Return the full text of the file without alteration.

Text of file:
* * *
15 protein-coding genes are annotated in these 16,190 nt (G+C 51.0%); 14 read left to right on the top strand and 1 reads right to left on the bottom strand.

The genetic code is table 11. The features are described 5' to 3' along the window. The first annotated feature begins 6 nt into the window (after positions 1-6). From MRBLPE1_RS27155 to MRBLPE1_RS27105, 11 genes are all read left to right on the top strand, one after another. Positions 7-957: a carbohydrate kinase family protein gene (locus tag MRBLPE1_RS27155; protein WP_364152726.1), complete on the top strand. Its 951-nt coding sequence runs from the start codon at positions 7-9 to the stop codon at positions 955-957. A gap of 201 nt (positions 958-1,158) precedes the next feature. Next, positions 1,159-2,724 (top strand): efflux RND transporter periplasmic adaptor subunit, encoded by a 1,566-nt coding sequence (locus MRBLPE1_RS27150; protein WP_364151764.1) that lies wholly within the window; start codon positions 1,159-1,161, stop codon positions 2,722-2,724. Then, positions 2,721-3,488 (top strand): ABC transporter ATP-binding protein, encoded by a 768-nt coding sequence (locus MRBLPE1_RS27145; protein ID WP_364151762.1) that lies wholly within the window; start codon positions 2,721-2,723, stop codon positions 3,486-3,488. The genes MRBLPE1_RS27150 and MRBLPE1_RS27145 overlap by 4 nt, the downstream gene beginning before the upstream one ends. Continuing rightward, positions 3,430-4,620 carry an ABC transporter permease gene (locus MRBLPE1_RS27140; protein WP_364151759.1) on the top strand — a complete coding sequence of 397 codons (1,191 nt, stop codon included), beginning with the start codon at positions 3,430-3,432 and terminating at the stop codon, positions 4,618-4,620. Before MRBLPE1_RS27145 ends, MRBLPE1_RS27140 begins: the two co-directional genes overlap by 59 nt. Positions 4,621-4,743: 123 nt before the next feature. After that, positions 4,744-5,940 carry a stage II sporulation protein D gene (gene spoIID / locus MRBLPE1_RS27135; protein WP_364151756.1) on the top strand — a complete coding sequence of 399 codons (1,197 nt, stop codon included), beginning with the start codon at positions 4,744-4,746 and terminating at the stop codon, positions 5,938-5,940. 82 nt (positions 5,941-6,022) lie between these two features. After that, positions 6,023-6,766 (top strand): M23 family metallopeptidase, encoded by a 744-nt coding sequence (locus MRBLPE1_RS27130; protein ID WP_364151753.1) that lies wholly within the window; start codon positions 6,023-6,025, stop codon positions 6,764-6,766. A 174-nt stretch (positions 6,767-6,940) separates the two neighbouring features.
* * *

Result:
15 protein-coding genes are annotated in these 16,190 nt (G+C 51.0%); 14 read left to right on the top strand and 1 reads right to left on the bottom strand.

The genetic code is table 11. The features are described 5' to 3' along the window. The first annotated feature begins 6 nt into the window (after positions 1-6). From MRBLPE1_RS27155 to MRBLPE1_RS27105, 11 genes are all read left to right on the top strand, one after another. Positions 7-957: a carbohydrate kinase family protein gene (locus tag MRBLPE1_RS27155; protein WP_364152726.1), complete on the top strand. Its 951-nt coding sequence runs from the start codon at positions 7-9 to the stop codon at positions 955-957. A gap of 201 nt (positions 958-1,158) precedes the next feature. Next, positions 1,159-2,724 (top strand): efflux RND transporter periplasmic adaptor subunit, encoded by a 1,566-nt coding sequence (locus MRBLPE1_RS27150; protein WP_364151764.1) that lies wholly within the window; start codon positions 1,159-1,161, stop codon positions 2,722-2,724. Then, positions 2,721-3,488 (top strand): ABC transporter ATP-binding protein, encoded by a 768-nt coding sequence (locus MRBLPE1_RS27145; protein ID WP_364151762.1) that lies wholly within the window; start codon positions 2,721-2,723, stop codon positions 3,486-3,488. The genes MRBLPE1_RS27150 and MRBLPE1_RS27145 overlap by 4 nt, the downstream gene beginning before the upstream one ends. Continuing rightward, positions 3,430-4,620 carry an ABC transporter permease gene (locus MRBLPE1_RS27140; protein WP_364151759.1) on the top strand — a complete coding sequence of 397 codons (1,191 nt, stop codon included), beginning with the start codon at positions 3,430-3,432 and terminating at the stop codon, positions 4,618-4,620. Before MRBLPE1_RS27145 ends, MRBLPE1_RS27140 begins: the two co-directional genes overlap by 59 nt. Positions 4,621-4,743: 123 nt before the next feature. After that, positions 4,744-5,940 carry a stage II sporulation protein D gene (gene spoIID / locus MRBLPE1_RS27135; protein WP_364151756.1) on the top strand — a complete coding sequence of 399 codons (1,197 nt, stop codon included), beginning with the start codon at positions 4,744-4,746 and terminating at the stop codon, positions 5,938-5,940. 82 nt (positions 5,941-6,022) lie between these two features. After that, positions 6,023-6,766 (top strand): M23 family metallopeptidase, encoded by a 744-nt coding sequence (locus MRBLPE1_RS27130; protein ID WP_364151753.1) that lies wholly within the window; start codon positions 6,023-6,025, stop codon positions 6,764-6,766. A 174-nt stretch (positions 6,767-6,940) separates the two neighbouring features.